So what I am suggesting may have happened is that the German occupation of Antwerp and to a lesser extent Ostend was 'explained' by their need to use them as launching points for Zeppelin attacks. This in itself is not self-evidently silly, since a shorter distance to the target is of course advantageous in air operations; though I doubt it was a primary consideration in German strategy in 1914. But people might have taken that idea to extremes: if a Zeppelin base in Antwerp was advantageous for an attack on London, how much more so would be one in the Chilterns?11 The press speculation also 'confirmed' that Germany was about to attack Britain using its Zeppelins. With the fears about spies (and Maubeuge platforms) reaching their peak, linking these to the impending Zeppelin attacks was logical enough. The exact dates of the secret Zeppelin base stories are hard to pin down; my secondary sources say September, but all my primary sources are from after the fall of Antwerp in October. Either way, there was speculation about encroaching Zeppelin bases in both periods.

There might be another vector for Zeppelin fears in the Great Missenden case. I've already noted how rumours from Germany were passed on by the press, but Great Missenden was host to two families of Belgian refugees, who had in fact escaped from Antwerp just before its fall. A visiting journalist asked if they had seen any Germans:

'No, not the army,' replied Mrs. Van Kerschaver, joining in the conversation. 'But we saw several of their large Zeppelins which hovered over the town and dropped bombs.'

'Yes,' added the daughter; 'and all the time the place was being bombarded [by artillery?]. We left Antwerp at four o'clock in the morning. We lived on the quay side, and just after we left the [artillery?] bombardment set fire to the houses, and nearly all of them were burnt down.'

'Did you witness any casualties?' we inquired?

'Oh, yes,' was the reply. 'We saw three policemen killed with bombs,' and, added Mrs. Kerschaver, raising her hands in horror, 'we saw one lady lying half out of a window with her head off.'12

A Zeppelin also apparently bombed their ship as it was leaving the quay, fortunately without success. It's quite possible that the Kerschavers were playing to their audience; when asked if she had knew anything about German atrocities, the daughter claimed to have personally seen a 'a lady who had her hands cut off by the Germans. They not only did this, but then rubbed the stumps in salt, inflicting the most awful agony on her'.13 While German soldiers undoubtedly committed atrocities on a large scale in during the 1914 invasion, claims of mutilation like this were not endorsed by the Bryce Committee, or by recent scholarship.14 It's not clear when exactly the refugees arrived in Great Missenden, but they were well-established by the time of their interview on 22 October, just four days after the Maubeuge platform/Zeppelin base hunt the previous Sunday. As they were 'well-known to nearly everyone in Missenden', 'who feel honoured at being able to show hospitality to the natives of a country to which we owe so much', it seems quite possible that stories told by the Belgian refugees had helped inspire the rumours which gripped Great Missenden and led to the extraordinary scenes of people digging up a field in search of evidence of German subterfuge.15 And when one of the rumours imported from Belgium didn't fit the evidence, because there was no concrete platform for siege guns, the mob switched to another one, because at least there were pipes which could perhaps be used to store fuel for Zeppelins.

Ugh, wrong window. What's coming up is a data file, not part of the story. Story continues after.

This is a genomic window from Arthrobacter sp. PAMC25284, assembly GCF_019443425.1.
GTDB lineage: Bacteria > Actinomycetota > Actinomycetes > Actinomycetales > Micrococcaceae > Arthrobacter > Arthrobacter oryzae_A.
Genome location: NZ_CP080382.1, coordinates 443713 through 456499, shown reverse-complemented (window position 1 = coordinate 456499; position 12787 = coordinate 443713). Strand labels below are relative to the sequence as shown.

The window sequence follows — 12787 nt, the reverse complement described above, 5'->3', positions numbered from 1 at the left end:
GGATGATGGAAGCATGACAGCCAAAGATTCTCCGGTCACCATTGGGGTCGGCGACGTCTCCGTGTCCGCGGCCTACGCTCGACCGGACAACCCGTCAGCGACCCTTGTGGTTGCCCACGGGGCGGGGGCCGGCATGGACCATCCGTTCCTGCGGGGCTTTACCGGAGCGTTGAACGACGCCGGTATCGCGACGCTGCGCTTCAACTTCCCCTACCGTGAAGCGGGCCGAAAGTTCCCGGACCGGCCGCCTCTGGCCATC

So this kind of transnational rumour-swapping may be one way in which folk strategy is created, alongside the presumably more usual attempt to divine what was going on in the war by reading the newspapers.


  1. Birmingham Gazette, 28 August 1914, 4

  2. Western Daily Press (Bristol), 29 August 1914, 4

  3. Yorkshire Evening Post (Leeds), 16 September 1914, 2

  4. Aberdeen Daily Journal, 22 September 1914, 4

  5. E.g. Yorkshire Telegraph and Star (Sheffield), 24 September 1914, 2

  6. Birmingham Gazette, 10 October 1914, 4

  7. Ibid. 

  8. Liverpool Daily Post and Mercury, 19 October 1914, 12

  9. Birmingham Daily Mail, 21 October 1914, 2

  10. Ibid. 

  11. I should point out that the idea in that case, at least, seems to have been a refuelling base rather than a base of operations. 

  12. Bucks Herald (Aylesbury), 24 October 1914, 8

  13. Ibid. 

  14. See John Horne and Alan Kramer, German Atrocities, 1914: A History of Denial (London: Yale University Press, 2001), 200-204. 

  15. Bucks Herald (Aylesbury), 24 October 1914, 8. 

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12 thoughts on “Secret Zeppelin bases in Britain — III

  1. Andrew Reid

    So it seems to me there's an obvious reason why zeppelin bases in England are useless -- while the range to target is of course reduced, the length and vulnerability of the supply line is greatly increased. And the Germans had a supply line that could deliver armaments and fuel to England, they wouldn't need the zeppelins at all.

    Consequently, I like your idea that it's really fear-driven -- "scary thing is closer than you think!" -- rather than analytically arrived at.

  2. Also people just aren't "...straining every nerve...", any more. So that's clearly the cause of civilization's decline.